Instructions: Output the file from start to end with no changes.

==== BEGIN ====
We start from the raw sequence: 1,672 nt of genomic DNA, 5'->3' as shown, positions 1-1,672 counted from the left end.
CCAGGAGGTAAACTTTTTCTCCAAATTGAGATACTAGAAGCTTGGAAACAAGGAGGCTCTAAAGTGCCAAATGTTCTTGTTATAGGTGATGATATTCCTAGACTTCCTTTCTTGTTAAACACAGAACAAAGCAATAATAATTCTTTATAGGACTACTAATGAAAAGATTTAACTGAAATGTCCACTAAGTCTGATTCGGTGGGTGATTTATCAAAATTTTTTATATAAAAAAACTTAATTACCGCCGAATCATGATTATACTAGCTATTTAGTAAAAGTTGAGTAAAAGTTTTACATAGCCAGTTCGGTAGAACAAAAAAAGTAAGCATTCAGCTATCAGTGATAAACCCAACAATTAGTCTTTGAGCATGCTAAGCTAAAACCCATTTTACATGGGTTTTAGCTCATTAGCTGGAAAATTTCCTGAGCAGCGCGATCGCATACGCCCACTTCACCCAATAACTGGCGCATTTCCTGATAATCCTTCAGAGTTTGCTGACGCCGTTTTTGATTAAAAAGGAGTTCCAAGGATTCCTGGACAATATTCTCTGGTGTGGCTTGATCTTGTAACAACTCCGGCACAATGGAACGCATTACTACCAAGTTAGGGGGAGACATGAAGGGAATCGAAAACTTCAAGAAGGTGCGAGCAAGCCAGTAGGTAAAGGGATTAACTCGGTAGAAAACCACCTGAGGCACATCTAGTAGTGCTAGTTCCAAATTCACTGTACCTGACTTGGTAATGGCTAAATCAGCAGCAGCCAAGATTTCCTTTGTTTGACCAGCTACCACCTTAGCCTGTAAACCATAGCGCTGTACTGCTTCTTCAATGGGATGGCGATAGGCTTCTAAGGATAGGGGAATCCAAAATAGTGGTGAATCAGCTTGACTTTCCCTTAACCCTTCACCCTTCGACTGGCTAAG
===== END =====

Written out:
We start from the raw sequence: 1,672 nt of genomic DNA, 5'->3' as shown, positions 1-1,672 counted from the left end.
CCAGGAGGTAAACTTTTTCTCCAAATTGAGATACTAGAAGCTTGGAAACAAGGAGGCTCTAAAGTGCCAAATGTTCTTGTTATAGGTGATGATATTCCTAGACTTCCTTTCTTGTTAAACACAGAACAAAGCAATAATAATTCTTTATAGGACTACTAATGAAAAGATTTAACTGAAATGTCCACTAAGTCTGATTCGGTGGGTGATTTATCAAAATTTTTTATATAAAAAAACTTAATTACCGCCGAATCATGATTATACTAGCTATTTAGTAAAAGTTGAGTAAAAGTTTTACATAGCCAGTTCGGTAGAACAAAAAAAGTAAGCATTCAGCTATCAGTGATAAACCCAACAATTAGTCTTTGAGCATGCTAAGCTAAAACCCATTTTACATGGGTTTTAGCTCATTAGCTGGAAAATTTCCTGAGCAGCGCGATCGCATACGCCCACTTCACCCAATAACTGGCGCATTTCCTGATAATCCTTCAGAGTTTGCTGACGCCGTTTTTGATTAAAAAGGAGTTCCAAGGATTCCTGGACAATATTCTCTGGTGTGGCTTGATCTTGTAACAACTCCGGCACAATGGAACGCATTACTACCAAGTTAGGGGGAGACATGAAGGGAATCGAAAACTTCAAGAAGGTGCGAGCAAGCCAGTAGGTAAAGGGATTAACTCGGTAGAAAACCACCTGAGGCACATCTAGTAGTGCTAGTTCCAAATTCACTGTACCTGACTTGGTAATGGCTAAATCAGCAGCAGCCAAGATTTCCTTTGTTTGACCAGCTACCACCTTAGCCTGTAAACCATAGCGCTGTACTGCTTCTTCAATGGGATGGCGATAGGCTTCTAAGGATAGGGGAATCCAAAATAGTGGTGAATCAGCTTGACTTTCCCTTAACCCTTCACCCTTCGACTGGCTAAG